Stephen Silvagni under fire over 'petulant' move after son Jack's 100th game

The Silvagni name is synonymous with Carlton, but Stephen's bitter departure from the club has some lingering effects.

Stephen Silvagni and his son Jack Silvagni.
Stephen Silvagni opted not to attend a post-game presentation in the Carlton rooms for his son Jack's 100th game for the club. Pictures: Getty Images

Carlton great Stephen Silvagni has copped flak from AFL fans and commentators after it was revealed he had skipped a post-game presentation for his son Jack's 100th game for the club. Silvagni had a bitter falling out with the club in 2019 after he was sacked as list manager.

The Silvagni name is synonymous with the Blues, with Stephen's father Sergio also a premiership legend at the club. His absence from the presentation on Thursday night following the draw against Richmond was noted by AFL reporter Mitch Cleary, who reported he had 'opted to remain in the car'.

OUCH: Shai Bolton savaged over 'mind-blowing' act in AFL season opener

WOW: Jeremy Cameron's call about pregnant partner before AFL season

Cleary was subsequently criticised by Jack's younger brother Ben, who wrote that he 'wasn't aware it was anyone's business'. Cleary defended his report, saying the absence had been noticed in the club rooms, with many asking where Stephen was for what was a moment of recognition for Jack.

Silvagni is now working for St Kilda under their new head coach Ross Lyon, another possible reason for his reluctance to enter the Carlton rooms. However the 312-game club legend was nonetheless criticised on Twitter, with sports presenter Jim Wilson describing his absence as 'disappointing and petulant', as well as 'very ordinary'.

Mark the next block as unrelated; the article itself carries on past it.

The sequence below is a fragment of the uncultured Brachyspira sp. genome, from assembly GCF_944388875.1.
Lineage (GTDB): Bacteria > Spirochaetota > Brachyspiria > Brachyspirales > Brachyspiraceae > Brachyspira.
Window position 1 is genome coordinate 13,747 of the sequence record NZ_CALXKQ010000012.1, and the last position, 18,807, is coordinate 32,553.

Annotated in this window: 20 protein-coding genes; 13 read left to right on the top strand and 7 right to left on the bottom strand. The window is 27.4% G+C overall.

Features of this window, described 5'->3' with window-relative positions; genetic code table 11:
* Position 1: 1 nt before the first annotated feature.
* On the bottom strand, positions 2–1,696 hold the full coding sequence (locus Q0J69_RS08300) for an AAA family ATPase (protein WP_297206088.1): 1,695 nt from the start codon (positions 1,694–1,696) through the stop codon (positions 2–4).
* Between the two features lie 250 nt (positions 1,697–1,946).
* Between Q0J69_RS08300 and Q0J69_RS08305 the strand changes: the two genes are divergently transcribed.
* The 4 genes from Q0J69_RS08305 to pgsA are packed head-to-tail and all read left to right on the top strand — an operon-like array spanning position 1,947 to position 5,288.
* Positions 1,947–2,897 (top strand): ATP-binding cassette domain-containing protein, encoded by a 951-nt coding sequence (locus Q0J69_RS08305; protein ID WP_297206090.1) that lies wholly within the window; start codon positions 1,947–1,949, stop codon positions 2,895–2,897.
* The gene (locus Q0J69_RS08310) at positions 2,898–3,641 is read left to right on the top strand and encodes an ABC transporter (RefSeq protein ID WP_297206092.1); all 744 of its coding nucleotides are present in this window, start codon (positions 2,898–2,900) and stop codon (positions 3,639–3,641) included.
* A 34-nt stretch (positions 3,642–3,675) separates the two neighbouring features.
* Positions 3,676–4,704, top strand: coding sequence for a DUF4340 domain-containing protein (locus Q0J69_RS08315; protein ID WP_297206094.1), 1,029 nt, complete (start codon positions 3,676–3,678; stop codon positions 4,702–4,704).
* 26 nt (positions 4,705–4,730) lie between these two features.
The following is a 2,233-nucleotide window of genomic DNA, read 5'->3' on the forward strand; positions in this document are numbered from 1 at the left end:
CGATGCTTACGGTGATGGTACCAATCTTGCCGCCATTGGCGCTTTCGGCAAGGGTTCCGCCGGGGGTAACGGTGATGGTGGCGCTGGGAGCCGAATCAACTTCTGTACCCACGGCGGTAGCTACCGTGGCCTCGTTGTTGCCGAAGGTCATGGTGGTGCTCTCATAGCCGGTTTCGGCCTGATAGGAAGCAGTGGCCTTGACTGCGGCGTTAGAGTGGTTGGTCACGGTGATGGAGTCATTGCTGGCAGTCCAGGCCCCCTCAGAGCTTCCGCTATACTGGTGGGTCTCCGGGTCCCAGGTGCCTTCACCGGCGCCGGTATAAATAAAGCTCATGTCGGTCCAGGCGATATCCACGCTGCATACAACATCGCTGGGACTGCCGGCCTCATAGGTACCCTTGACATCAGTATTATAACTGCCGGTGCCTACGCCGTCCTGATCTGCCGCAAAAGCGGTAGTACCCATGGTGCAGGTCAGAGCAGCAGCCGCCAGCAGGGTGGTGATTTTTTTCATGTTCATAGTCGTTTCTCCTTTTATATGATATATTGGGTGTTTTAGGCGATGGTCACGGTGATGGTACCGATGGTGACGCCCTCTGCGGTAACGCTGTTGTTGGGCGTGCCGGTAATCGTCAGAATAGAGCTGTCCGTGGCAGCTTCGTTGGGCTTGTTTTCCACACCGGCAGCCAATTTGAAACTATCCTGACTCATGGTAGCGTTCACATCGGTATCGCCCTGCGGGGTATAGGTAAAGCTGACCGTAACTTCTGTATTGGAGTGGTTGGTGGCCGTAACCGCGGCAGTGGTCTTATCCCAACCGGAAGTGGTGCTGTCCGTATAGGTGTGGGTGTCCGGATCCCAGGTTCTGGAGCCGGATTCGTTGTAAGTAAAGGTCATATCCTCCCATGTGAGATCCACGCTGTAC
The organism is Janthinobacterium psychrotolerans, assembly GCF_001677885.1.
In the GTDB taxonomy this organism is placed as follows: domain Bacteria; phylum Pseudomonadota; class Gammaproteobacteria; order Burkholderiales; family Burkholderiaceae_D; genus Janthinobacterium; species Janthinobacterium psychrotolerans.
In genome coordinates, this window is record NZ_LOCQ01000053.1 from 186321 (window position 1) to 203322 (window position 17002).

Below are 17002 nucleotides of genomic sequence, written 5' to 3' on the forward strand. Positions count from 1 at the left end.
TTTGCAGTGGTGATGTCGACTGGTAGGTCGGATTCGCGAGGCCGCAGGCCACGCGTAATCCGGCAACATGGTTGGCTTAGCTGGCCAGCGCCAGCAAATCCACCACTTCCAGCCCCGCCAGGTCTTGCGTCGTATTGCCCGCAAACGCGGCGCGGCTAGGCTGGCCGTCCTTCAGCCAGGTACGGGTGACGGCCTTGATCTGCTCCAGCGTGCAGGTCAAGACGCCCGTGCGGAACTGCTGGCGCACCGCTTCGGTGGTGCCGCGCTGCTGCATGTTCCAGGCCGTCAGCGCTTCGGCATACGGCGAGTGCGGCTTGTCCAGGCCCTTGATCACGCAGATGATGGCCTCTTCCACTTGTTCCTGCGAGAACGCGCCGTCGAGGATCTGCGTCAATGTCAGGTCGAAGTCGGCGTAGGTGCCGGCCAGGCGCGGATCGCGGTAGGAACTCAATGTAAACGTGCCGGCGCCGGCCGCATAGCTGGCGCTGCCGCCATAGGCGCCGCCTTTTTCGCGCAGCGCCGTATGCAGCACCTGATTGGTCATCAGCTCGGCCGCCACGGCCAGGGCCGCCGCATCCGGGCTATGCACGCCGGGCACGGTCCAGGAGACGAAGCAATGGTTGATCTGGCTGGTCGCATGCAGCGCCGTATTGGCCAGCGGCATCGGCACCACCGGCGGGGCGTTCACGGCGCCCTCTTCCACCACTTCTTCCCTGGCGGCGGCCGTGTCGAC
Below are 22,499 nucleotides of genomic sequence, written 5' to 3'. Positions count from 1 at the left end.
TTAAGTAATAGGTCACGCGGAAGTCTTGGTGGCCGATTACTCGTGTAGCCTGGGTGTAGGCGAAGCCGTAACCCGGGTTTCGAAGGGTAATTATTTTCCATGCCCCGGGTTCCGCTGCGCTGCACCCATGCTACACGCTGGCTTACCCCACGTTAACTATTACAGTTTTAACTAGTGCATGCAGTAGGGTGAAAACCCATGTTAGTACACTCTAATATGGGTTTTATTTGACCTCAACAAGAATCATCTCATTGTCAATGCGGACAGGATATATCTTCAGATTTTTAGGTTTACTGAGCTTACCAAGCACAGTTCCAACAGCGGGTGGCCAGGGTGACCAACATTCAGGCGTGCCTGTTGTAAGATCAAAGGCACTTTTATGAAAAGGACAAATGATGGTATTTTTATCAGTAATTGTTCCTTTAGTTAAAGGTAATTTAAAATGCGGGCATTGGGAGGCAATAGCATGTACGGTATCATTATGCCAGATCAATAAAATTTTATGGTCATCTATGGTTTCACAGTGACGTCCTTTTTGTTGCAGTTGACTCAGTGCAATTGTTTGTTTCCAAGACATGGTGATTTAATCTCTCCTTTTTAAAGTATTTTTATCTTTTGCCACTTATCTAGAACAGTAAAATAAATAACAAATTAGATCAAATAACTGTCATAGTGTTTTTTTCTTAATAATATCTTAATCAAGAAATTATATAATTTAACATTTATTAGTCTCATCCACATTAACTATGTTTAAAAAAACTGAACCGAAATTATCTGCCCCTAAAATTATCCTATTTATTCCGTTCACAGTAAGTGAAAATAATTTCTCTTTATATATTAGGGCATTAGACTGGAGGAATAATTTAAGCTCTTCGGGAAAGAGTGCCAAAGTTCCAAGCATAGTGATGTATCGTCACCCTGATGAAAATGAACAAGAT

Former Hawthorn star and Channel 7 commentator Luke Hodge also said it was a somewhat strange move from the club great. He said had he been in Silvagni's position it would have been an easy decision to make.

“If I was in his position I would have gone down to have the photo,” he said. “Jack played and there was a family photo and he was sitting in the car for the photo. I personally would have had a photo with my son playing his 100th game.”

During Channel 7's coverage, fellow commentator Daisy Pearce added that no matter how awkward a Carlton reappearance might be for Silvagni, his absence for a key milestone in Jack's career was a worse look.

Blues and Tigers settle for draw in AFL season opener

The atmosphere in the Blues rooms was already somewhat muted after Thursday night's draw against Richmond. Head coach Michael Voss said he was pleased with a number of things from the season opener, but added that key mistakes could potentially have cost them the game.

Richmond spearhead Tom Lynch stood tallest at the crucial moment to take a towering mark and slot his third goal for the Tigers, tying the scores at 8.10 (58) apiece with less than 30 seconds left on the clock at the MCG on Thursday night. The Blues managed one more thrust from the final centre bounce but off-season recruit Blake Acres dropped a mark just outside 50m that would have given him a shot after the siren to win the match.

Tigers and Blues players react to the final siren.
The Tigers and Blues were tied at the siren for the first time since 1972 in the AFL season opener. (Photo by Michael Willson/AFL Photos via Getty Images)

Carlton forward Charlie Curnow looked to have defied Richmond's territorial dominance with three second-half goals, giving the Blues the upper hand late in the match. But Richmond, who enjoyed a 66-45 advantage in forward entries, would not lie down in front of a huge crowd of 88,084 fans.

Voss took a similar view to Richmond coach Damien Hardwick in saying his own side blew a golden chance at victory, but added there was a lot to like about the Blues' performance. They were a whisker away from victory despite not enjoying their usual clearance dominance, with Voss lauding his players' mental strength and ability to hang tough in the face of a late Richmond barrage..

"I can't emphasise enough that if that game happens last year, we lose by six goals," Voss said.

"For that game to play out the way it did and (for us) to still be in front and be a chance to win, and still be disappointed that we didn't get the result, that shows real progress in our group."

With AAP

Sign up to our newsletter and score the biggest sport stories of the week.